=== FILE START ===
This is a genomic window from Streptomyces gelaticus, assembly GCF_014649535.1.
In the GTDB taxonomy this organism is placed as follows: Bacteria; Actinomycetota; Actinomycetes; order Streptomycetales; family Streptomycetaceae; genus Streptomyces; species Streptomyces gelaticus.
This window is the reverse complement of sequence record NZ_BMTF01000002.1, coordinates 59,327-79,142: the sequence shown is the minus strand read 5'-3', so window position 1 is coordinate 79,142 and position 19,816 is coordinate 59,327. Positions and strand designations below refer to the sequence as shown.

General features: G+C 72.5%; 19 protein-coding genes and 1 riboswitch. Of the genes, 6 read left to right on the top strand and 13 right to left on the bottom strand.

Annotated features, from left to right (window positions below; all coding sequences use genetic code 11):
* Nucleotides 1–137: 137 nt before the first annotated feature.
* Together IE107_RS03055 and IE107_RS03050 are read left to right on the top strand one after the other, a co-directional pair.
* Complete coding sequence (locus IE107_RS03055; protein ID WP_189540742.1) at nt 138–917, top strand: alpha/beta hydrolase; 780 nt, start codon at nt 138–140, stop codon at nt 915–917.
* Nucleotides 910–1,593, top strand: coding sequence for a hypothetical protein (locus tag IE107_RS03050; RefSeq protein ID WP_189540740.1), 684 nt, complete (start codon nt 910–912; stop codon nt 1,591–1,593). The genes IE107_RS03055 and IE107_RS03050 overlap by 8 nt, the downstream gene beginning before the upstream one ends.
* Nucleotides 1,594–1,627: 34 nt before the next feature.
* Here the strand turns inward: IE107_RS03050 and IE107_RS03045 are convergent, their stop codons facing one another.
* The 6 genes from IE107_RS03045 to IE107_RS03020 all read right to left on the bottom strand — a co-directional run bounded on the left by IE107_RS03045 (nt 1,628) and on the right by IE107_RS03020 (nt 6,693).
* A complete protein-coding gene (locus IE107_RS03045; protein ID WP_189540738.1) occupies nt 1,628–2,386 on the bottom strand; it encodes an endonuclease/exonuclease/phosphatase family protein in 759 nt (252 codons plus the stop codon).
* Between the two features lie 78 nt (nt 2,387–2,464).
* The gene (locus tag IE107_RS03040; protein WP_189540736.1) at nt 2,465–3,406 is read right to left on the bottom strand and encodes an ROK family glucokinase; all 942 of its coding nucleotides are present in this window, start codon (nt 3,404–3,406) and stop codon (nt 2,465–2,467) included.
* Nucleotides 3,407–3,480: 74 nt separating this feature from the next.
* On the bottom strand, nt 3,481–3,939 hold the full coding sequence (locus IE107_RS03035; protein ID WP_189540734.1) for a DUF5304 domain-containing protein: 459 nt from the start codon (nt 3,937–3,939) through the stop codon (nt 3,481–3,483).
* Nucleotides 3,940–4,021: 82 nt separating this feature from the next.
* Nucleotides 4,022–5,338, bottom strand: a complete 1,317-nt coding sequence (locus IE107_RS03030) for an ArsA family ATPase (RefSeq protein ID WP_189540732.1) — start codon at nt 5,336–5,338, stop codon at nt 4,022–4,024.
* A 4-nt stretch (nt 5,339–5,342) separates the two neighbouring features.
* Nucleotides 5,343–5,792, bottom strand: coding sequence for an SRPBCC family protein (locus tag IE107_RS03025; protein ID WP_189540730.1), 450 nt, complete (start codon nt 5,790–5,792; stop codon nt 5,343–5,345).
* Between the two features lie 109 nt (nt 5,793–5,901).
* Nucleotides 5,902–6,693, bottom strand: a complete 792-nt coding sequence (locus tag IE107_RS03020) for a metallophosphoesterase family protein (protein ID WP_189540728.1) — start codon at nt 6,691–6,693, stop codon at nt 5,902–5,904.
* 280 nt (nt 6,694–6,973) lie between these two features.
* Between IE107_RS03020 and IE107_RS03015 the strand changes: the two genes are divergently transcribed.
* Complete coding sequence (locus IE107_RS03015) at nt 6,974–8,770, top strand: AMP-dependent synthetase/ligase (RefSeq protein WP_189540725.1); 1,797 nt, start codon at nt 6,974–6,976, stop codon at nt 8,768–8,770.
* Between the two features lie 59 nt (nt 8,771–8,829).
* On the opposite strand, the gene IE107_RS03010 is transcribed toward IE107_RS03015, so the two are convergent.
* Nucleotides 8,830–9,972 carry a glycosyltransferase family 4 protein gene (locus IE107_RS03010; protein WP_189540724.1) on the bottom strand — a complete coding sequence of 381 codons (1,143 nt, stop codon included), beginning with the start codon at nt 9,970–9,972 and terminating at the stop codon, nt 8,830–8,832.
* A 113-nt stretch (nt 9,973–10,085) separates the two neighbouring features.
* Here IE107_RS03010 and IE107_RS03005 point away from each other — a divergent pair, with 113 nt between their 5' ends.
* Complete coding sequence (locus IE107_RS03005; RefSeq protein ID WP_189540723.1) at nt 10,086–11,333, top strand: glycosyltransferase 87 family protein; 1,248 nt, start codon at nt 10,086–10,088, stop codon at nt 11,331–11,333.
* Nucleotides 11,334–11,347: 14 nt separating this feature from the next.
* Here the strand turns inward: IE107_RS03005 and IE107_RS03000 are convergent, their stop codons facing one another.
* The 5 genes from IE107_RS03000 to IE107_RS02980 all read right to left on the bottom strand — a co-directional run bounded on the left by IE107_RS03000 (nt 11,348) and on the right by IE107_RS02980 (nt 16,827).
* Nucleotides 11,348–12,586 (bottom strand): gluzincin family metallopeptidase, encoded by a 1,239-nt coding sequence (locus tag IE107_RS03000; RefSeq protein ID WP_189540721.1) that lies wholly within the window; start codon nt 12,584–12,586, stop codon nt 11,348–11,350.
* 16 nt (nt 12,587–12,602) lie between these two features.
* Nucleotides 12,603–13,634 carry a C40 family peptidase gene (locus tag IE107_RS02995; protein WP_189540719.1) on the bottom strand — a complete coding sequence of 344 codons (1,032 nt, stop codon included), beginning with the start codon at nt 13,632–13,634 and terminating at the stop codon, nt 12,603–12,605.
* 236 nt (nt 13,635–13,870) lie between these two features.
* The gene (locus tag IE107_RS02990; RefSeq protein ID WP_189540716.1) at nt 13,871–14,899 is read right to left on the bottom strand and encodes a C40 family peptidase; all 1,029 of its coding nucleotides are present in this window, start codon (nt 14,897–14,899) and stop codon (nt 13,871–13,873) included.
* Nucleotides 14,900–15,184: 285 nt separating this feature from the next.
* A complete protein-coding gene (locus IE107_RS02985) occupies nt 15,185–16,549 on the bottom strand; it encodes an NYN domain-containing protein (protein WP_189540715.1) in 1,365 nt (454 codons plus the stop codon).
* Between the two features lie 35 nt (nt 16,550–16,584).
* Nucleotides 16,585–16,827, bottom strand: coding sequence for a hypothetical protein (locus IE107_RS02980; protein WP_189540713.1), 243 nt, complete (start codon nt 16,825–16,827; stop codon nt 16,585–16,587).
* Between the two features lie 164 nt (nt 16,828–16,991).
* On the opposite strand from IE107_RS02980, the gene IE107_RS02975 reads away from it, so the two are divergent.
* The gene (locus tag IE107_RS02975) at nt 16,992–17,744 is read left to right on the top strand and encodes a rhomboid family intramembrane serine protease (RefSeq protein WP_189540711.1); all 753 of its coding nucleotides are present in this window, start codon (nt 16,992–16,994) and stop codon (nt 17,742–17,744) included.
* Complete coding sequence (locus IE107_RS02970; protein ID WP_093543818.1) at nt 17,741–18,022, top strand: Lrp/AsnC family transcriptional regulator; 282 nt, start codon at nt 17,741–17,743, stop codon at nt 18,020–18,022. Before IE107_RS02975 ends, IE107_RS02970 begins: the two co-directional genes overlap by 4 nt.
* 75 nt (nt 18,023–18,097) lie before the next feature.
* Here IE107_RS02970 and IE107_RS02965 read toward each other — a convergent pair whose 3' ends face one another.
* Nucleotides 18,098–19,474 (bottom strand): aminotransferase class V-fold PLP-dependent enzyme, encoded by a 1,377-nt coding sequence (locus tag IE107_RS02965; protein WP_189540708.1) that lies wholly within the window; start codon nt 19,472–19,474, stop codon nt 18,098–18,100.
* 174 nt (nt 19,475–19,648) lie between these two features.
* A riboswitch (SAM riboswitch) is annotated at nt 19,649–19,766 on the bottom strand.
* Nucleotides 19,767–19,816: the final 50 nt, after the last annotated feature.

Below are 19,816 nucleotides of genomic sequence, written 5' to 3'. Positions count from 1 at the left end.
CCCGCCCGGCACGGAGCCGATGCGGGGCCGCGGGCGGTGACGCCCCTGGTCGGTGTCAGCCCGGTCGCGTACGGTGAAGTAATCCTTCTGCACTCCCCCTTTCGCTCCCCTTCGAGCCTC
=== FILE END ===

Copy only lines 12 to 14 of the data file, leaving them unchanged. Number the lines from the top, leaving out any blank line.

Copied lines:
* The 6 genes from IE107_RS03045 to IE107_RS03020 all read right to left on the bottom strand — a co-directional run bounded on the left by IE107_RS03045 (nt 1,628) and on the right by IE107_RS03020 (nt 6,693).
* A complete protein-coding gene (locus IE107_RS03045; protein ID WP_189540738.1) occupies nt 1,628–2,386 on the bottom strand; it encodes an endonuclease/exonuclease/phosphatase family protein in 759 nt (252 codons plus the stop codon).
* Between the two features lie 78 nt (nt 2,387–2,464).